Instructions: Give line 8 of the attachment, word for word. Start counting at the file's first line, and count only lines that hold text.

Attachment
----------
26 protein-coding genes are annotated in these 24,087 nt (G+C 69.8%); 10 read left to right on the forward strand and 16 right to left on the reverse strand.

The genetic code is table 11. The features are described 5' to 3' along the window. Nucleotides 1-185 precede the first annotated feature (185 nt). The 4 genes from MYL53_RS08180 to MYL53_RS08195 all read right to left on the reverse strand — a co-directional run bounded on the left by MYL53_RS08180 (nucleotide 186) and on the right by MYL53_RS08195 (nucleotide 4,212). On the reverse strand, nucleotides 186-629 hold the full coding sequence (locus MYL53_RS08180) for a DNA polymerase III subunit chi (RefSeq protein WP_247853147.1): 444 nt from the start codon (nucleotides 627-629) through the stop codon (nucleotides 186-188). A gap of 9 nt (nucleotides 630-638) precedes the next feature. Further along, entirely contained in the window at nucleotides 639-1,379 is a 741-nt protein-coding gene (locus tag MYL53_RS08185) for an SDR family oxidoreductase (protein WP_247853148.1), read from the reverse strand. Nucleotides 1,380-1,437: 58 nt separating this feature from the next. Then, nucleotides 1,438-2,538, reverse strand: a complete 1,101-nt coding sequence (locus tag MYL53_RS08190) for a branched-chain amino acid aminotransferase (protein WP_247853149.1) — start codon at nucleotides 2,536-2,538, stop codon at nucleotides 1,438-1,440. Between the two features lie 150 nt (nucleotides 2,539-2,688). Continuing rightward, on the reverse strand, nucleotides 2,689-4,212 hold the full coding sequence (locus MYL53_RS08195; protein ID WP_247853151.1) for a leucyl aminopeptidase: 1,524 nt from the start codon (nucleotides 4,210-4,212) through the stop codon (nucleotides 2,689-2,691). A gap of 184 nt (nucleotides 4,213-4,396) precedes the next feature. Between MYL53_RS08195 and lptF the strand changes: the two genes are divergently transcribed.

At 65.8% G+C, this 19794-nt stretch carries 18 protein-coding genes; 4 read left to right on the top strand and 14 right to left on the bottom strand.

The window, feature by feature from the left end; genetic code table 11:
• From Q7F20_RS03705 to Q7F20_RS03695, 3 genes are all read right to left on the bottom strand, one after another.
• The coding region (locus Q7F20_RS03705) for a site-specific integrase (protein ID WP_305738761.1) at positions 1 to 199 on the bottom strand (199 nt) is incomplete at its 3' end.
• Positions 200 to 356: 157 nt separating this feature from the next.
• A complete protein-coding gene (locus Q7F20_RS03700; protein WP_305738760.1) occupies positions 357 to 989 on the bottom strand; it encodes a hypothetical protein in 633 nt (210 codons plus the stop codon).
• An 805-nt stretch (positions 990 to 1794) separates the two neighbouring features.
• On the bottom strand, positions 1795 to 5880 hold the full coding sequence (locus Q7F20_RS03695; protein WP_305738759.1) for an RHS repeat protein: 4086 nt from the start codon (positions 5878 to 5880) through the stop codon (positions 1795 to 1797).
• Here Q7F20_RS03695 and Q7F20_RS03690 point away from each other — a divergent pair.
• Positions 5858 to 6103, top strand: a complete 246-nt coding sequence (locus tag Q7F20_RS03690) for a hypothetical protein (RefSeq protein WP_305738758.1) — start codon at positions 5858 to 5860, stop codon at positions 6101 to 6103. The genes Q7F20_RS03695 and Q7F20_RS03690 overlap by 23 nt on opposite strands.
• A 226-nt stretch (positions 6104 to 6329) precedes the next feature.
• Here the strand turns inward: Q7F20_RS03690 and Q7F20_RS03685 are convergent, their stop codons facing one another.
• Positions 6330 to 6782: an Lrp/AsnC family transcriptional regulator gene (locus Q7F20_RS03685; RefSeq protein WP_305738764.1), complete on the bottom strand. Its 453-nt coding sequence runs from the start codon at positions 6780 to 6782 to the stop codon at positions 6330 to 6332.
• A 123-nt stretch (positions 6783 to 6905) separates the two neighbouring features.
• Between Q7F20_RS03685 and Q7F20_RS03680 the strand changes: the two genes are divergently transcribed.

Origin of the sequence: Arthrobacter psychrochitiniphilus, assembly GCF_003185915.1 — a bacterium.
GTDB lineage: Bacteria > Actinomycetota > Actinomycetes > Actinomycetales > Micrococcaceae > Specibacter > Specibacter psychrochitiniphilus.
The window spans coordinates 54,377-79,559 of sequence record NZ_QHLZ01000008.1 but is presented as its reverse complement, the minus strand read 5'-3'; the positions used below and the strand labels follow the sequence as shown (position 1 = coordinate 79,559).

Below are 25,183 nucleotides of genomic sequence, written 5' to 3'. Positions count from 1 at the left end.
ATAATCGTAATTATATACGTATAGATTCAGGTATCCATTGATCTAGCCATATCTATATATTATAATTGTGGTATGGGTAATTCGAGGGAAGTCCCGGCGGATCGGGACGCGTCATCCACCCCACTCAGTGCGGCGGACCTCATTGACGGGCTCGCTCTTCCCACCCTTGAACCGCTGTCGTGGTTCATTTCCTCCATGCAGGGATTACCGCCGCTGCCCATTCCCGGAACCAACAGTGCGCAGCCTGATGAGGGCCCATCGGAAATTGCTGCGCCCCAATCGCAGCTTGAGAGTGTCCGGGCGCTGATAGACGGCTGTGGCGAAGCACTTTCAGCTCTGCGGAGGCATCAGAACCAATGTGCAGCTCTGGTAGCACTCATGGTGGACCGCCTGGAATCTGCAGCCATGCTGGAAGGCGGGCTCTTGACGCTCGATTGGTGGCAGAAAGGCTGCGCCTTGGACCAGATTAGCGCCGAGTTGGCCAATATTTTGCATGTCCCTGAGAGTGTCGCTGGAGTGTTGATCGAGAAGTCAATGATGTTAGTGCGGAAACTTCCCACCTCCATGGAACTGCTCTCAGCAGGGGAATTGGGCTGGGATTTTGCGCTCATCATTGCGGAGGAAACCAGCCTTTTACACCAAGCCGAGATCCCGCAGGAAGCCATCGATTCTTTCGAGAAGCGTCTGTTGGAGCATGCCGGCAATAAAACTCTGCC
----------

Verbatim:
• A complete protein-coding gene (locus Q7F20_RS03700; protein WP_305738760.1) occupies positions 357 to 989 on the bottom strand; it encodes a hypothetical protein in 633 nt (210 codons plus the stop codon).